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Mr. O'Connell in his oratory, differs widely from Burke; he possesses more of those useful powers, more of that business like conduct, the application of which was necessary for his advancement. Cast in a rougher mould, than some of his colleagues, less sensitive, less fastidious, less morbid, more anxious about the end than the means, desirous of resting his reputation and the question before him on some tangible basis, and comparatively careless of occupying an eminence in the ideal world, preferring to be an object of sight rather than of faith, Mr. O'Connell descended at once into the paths of literal life, and forcing his way through the crowd with the earnestness of a person intent at arriving at a certain and definite gaol, he was wholly unconcerned, whether the bystanders should remark the slovenliness of his gait, or the rustic violence of his speed, provided he at length reached the object which he sought. This singleness of purpose, this unity of design it was, that rendered such service to his cause, and impelled it forward in a rectilinear course. There was no complication of views and interests in his system to create any divergency. The resting places of his ambition were also the pivots of the question. This was the line of conduct that he pursued when he appeared on the bustings of the Kerry election, and it was also the spirit with which he entered into the contest. Of the lookers on, some laughed, some frowned, some wept, others stood on each side with wonder and amaze; but, meanwhile, Mr. O'Connell jostled on, pommelled this person, shouldered another, shoved the High Sheriff vut of the way, trod on the heels of the opposing candidate, and thereby expedited the object which he had in view, and attained the eminence his talents deserved.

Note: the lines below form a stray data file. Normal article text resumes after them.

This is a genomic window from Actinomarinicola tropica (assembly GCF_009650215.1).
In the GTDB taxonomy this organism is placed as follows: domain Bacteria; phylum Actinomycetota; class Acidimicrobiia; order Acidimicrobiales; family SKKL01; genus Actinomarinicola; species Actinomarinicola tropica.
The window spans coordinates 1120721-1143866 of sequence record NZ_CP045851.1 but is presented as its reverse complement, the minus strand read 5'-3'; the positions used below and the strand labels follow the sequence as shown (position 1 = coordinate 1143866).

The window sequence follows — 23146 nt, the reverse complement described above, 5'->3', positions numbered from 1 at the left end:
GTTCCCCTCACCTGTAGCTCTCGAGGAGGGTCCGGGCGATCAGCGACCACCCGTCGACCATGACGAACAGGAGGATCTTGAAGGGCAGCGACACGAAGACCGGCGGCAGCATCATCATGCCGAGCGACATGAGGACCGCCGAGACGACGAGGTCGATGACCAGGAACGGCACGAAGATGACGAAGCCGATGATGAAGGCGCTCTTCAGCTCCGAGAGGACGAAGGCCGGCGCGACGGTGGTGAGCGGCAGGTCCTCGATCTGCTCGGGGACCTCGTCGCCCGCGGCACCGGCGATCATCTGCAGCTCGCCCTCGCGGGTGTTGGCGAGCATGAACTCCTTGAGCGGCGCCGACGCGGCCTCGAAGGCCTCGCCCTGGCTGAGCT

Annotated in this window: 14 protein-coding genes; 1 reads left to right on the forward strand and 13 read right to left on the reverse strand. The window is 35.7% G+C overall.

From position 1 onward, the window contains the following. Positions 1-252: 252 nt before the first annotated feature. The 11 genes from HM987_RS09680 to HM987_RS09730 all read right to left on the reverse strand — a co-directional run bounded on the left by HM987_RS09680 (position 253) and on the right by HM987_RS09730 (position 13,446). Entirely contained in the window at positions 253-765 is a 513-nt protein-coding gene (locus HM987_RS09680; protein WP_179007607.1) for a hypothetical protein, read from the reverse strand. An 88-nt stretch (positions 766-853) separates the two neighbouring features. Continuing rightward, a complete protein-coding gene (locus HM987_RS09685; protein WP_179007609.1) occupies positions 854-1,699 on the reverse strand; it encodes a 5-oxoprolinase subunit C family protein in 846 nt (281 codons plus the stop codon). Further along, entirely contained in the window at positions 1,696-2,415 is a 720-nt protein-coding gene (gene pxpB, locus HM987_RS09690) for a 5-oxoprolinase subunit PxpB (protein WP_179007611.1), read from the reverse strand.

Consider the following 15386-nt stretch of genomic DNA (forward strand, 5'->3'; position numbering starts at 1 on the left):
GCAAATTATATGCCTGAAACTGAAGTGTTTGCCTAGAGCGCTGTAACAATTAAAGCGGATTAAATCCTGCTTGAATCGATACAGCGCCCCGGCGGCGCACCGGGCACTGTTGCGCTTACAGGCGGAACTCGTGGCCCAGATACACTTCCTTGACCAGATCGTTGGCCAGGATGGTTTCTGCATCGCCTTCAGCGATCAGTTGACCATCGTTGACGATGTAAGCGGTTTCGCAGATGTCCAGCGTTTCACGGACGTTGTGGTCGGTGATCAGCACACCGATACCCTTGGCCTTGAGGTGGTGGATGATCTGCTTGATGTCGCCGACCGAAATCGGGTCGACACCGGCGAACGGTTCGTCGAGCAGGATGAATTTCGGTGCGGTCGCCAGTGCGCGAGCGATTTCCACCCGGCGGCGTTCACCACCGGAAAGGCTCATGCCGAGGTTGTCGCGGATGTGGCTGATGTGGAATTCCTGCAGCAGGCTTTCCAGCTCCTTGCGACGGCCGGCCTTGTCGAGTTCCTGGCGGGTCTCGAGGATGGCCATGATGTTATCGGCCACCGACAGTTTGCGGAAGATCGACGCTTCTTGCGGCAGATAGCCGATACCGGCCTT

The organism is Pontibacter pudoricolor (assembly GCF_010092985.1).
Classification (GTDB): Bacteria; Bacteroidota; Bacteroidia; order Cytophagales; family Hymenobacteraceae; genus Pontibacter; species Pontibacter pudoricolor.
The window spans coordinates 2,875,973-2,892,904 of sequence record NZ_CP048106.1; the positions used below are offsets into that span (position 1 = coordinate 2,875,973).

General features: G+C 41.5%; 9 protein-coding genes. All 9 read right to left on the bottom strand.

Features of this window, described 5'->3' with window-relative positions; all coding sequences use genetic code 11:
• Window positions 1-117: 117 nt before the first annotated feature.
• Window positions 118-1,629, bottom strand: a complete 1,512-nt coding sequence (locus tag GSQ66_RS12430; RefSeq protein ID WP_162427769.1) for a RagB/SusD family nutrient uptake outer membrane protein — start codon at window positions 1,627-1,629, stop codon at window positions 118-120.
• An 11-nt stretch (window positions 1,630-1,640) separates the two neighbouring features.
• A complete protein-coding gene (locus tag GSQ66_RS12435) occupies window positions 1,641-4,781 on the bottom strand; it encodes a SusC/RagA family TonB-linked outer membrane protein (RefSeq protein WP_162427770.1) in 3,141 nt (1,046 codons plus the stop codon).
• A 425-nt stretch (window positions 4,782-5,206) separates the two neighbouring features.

Perhaps no two men of the present day are in their oratory more opposite and distinct than Mr. O'Connell and Mr. Sheil. The former's manner of roughing it,” as the phrase goes, does not suit the taste of the latter; his turn of mind is more aristocratical than that of his colleague ; less fitted for the plebeian contact of matter of fact and practical life, he may desire to place himself and the cause on a summit; but then he is also solicitous